After a UN panel said last week its investigators found evidence that government forces were guilty of murder, torture and sexual abuse, Libyan diplomat issues vehement rejection of allegations.
Qaddafi regime denies war crimes in Libya, says rebels are cannibals
GENEVA // The regime of Colonel Muammar Qaddafi yesterday vehemently denied accusations by a United Nations panel and western nations that Libyan government forces had committed crimes against humanity and war crimes.
The Libyan diplomat Mustafa Shaban told the UN Human Rights Council it was the government that was "the victim of a widespread aggression" and blamed the news media, opposition and African and foreign mercenaries for human rights violations and even "acts of cannibalism".
Mr Shaban's comments came after the chief prosecutor for the International Criminal Court said on Wednesday that he was investigating whether Colonel Qaddafi provided Viagra to Libyan soldiers to promote rape. A UN panel said last week its investigators found evidence that government forces were guilty of murder, torture and sexual abuse.
Mr Shaban said the government "denies and reaffirms its denial of the existence of widespread and systematic violations of human rights, done with the knowledge of the authorities, by order of the Libyan authorities or covered up by them".
"We also deny indications of widespread and systematic attacks against civilians, or extrajudicial killings, or arbitrary arrest, detention and torture, or other abuses indicated in the report," he said, blaming international condemnation of his government on "fabricated and erroneous information reported by media that is hostile to my country, giving a wrong picture of the situation".
The three-member panel of UN investigators also said they found evidence that rebel forces had committed some acts that would constitute war crimes in fighting estimated to have killed between 10,000-15,000 people.
The panel chairman, Cherif Bassiouni, a professor of law at DePaul University in Chicago, said many of the abuses turning up were hallmarks of Colonel Qaddafi's four decades in power, such as disappearances of people and support for terrorism abroad.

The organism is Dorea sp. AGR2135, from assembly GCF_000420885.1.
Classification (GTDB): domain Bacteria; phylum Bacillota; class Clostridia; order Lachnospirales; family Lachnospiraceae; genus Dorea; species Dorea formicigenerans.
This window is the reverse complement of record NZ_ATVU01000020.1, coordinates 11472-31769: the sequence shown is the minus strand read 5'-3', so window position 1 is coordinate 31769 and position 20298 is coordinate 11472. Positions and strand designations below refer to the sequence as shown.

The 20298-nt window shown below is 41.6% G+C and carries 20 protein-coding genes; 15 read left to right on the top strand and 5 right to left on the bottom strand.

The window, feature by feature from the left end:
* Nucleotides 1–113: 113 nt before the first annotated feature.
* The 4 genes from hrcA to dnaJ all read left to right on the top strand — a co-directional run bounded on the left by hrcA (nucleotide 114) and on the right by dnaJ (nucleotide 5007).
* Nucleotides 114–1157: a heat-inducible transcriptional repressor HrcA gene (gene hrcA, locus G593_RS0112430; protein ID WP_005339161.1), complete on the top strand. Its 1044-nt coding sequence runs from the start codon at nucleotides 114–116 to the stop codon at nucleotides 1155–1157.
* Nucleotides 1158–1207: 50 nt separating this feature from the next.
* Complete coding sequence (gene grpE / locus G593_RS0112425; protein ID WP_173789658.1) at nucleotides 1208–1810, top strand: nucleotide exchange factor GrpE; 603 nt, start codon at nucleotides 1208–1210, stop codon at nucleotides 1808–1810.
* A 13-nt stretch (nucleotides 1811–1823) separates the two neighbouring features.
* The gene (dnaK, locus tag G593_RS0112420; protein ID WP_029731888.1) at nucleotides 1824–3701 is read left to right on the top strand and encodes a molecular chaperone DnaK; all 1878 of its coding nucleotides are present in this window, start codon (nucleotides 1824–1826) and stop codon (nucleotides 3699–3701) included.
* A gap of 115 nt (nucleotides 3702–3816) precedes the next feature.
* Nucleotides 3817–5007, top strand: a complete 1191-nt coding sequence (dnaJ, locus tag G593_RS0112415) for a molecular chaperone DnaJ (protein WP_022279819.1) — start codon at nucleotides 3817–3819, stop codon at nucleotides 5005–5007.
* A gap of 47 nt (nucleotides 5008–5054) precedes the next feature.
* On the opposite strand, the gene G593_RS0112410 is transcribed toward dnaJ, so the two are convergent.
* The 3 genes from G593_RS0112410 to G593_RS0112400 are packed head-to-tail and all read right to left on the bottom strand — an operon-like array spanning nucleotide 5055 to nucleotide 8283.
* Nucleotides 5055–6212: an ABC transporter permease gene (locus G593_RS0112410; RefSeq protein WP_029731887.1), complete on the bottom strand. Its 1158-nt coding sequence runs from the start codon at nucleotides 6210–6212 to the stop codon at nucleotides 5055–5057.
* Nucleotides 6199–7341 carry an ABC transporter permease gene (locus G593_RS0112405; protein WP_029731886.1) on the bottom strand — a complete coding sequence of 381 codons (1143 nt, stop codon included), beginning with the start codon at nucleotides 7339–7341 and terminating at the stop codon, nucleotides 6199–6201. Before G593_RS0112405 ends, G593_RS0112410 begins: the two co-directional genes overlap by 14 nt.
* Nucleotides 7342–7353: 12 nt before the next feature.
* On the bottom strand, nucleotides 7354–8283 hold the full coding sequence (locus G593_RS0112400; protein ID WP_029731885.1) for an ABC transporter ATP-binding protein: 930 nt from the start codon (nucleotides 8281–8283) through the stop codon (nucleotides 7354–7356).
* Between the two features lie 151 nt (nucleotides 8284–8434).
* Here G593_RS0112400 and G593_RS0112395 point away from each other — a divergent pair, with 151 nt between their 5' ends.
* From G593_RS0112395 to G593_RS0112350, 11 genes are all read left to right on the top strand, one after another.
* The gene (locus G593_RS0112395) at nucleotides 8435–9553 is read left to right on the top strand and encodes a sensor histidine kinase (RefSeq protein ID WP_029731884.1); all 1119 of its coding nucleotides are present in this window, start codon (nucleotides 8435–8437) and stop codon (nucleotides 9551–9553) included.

"This is a regime which has basically got a pass on all sorts of violations," said Mr Bassiouni, an Egyptian, who was assisted by the Jordanian jurist Asma Khader and the Canadian Philippe Kirsch, a former judge at the International Criminal Court. "There's no one you talk to that doesn't feel deeply traumatised."
Mr Bassiouni said that for Colonel Qaddafi "to think he can buy his way out of it as he has in the past" was quite logical, at least from his point of view.
The president of the Human Rights Council, the Thai ambassador Sihasak Phuangketkeow, said a vote this month could extend the UN panel's investigative work in Libya through to March 2012.
"We're very concerned with the violations of human rights that are taking place," he told reporters. "We must address all violations." European and US diplomats said they, too, believed Colonel Qaddafi's regime must be held accountable.
"The documented evidence is substantial and clear, that the Qaddafi military and paramilitary actors committed atrocities, allegedly crimes against humanity, and war crimes against their own people," said the US ambassador Eileen Chamberlain Donahoe.
However, Mr Shaban questioned how the protest movement could be called peaceful when it was heavily armed. The opposition to Colonel Qaddafi's government also is backed by a nearly three-month-old air campaign led by Nato that is pounding his regime's command compound and a range of other targets.
The UN panel also investigated allegations that Nato air strikes in Libya have caused large numbers of civilian casualties. The alliance has conducted thousands of air strikes as part of its UN mandate to enforce a no-fly zone and protect civilians in Libya.
Mr Shaban told the Geneva-based council that Colonel Qaddafi's opponents had "even admitted to acts of cannibalism" without further elaboration, and that the Libyan government would "reserve our rights to prosecute the media".
Mr Bassiouni told reporters that "concerning cannibalism, we've never heard of such a thing".
He also said that government and rebel forces had each accused the other of having a "policy of rape", including handing out Viagra and contraceptives to promote sexual violence. Investigators were told of three specific cases in Misurata that have yet to be investigated, he said, and would be war crimes if evidence was found.
The former Libyan diplomat Ibrahim Aldredi, who defected to the opposition, told reporters in Geneva the Benghazi-based rebels accepted the findings of the UN panel and would help prosecute and punish any perpetrators of human rights abuses.
Even if there were violations by rebels "they are not going to be as systematic as those committed by the regime", he said.